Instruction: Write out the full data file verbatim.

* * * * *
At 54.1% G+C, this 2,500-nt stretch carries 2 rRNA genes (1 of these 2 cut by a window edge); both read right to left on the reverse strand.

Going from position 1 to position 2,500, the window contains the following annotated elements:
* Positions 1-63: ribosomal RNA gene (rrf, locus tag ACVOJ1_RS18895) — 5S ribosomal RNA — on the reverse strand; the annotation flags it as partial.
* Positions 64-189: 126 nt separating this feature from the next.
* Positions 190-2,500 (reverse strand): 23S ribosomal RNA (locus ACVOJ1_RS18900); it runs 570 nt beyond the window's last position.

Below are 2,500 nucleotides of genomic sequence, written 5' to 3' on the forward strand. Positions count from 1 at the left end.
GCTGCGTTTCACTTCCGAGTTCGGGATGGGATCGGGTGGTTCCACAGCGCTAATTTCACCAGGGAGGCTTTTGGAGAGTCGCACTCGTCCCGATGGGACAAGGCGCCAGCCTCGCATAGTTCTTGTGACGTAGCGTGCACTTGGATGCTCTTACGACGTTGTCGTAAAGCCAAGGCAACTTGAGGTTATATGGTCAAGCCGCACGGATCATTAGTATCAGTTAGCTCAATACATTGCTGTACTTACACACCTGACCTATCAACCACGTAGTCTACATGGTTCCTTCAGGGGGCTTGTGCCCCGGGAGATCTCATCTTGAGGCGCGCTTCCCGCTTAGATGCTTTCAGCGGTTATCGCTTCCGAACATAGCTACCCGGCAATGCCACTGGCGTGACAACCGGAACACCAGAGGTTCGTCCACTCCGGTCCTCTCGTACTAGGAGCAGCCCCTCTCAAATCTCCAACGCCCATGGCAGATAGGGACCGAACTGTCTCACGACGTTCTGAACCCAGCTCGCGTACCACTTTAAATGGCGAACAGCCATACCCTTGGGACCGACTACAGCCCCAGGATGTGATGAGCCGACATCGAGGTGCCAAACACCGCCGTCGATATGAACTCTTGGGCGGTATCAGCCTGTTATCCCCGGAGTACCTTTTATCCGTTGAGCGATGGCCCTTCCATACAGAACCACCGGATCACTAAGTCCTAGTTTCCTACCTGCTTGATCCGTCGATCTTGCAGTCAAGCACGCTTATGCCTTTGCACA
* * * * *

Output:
At 54.1% G+C, this 2,500-nt stretch carries 2 rRNA genes (1 of these 2 cut by a window edge); both read right to left on the reverse strand.

Going from position 1 to position 2,500, the window contains the following annotated elements:
* Positions 1-63: ribosomal RNA gene (rrf, locus tag ACVOJ1_RS18895) — 5S ribosomal RNA — on the reverse strand; the annotation flags it as partial.
* Positions 64-189: 126 nt separating this feature from the next.
* Positions 190-2,500 (reverse strand): 23S ribosomal RNA (locus ACVOJ1_RS18900); it runs 570 nt beyond the window's last position.

Below are 2,500 nucleotides of genomic sequence, written 5' to 3' on the forward strand. Positions count from 1 at the left end.
GCTGCGTTTCACTTCCGAGTTCGGGATGGGATCGGGTGGTTCCACAGCGCTAATTTCACCAGGGAGGCTTTTGGAGAGTCGCACTCGTCCCGATGGGACAAGGCGCCAGCCTCGCATAGTTCTTGTGACGTAGCGTGCACTTGGATGCTCTTACGACGTTGTCGTAAAGCCAAGGCAACTTGAGGTTATATGGTCAAGCCGCACGGATCATTAGTATCAGTTAGCTCAATACATTGCTGTACTTACACACCTGACCTATCAACCACGTAGTCTACATGGTTCCTTCAGGGGGCTTGTGCCCCGGGAGATCTCATCTTGAGGCGCGCTTCCCGCTTAGATGCTTTCAGCGGTTATCGCTTCCGAACATAGCTACCCGGCAATGCCACTGGCGTGACAACCGGAACACCAGAGGTTCGTCCACTCCGGTCCTCTCGTACTAGGAGCAGCCCCTCTCAAATCTCCAACGCCCATGGCAGATAGGGACCGAACTGTCTCACGACGTTCTGAACCCAGCTCGCGTACCACTTTAAATGGCGAACAGCCATACCCTTGGGACCGACTACAGCCCCAGGATGTGATGAGCCGACATCGAGGTGCCAAACACCGCCGTCGATATGAACTCTTGGGCGGTATCAGCCTGTTATCCCCGGAGTACCTTTTATCCGTTGAGCGATGGCCCTTCCATACAGAACCACCGGATCACTAAGTCCTAGTTTCCTACCTGCTTGATCCGTCGATCTTGCAGTCAAGCACGCTTATGCCTTTGCACA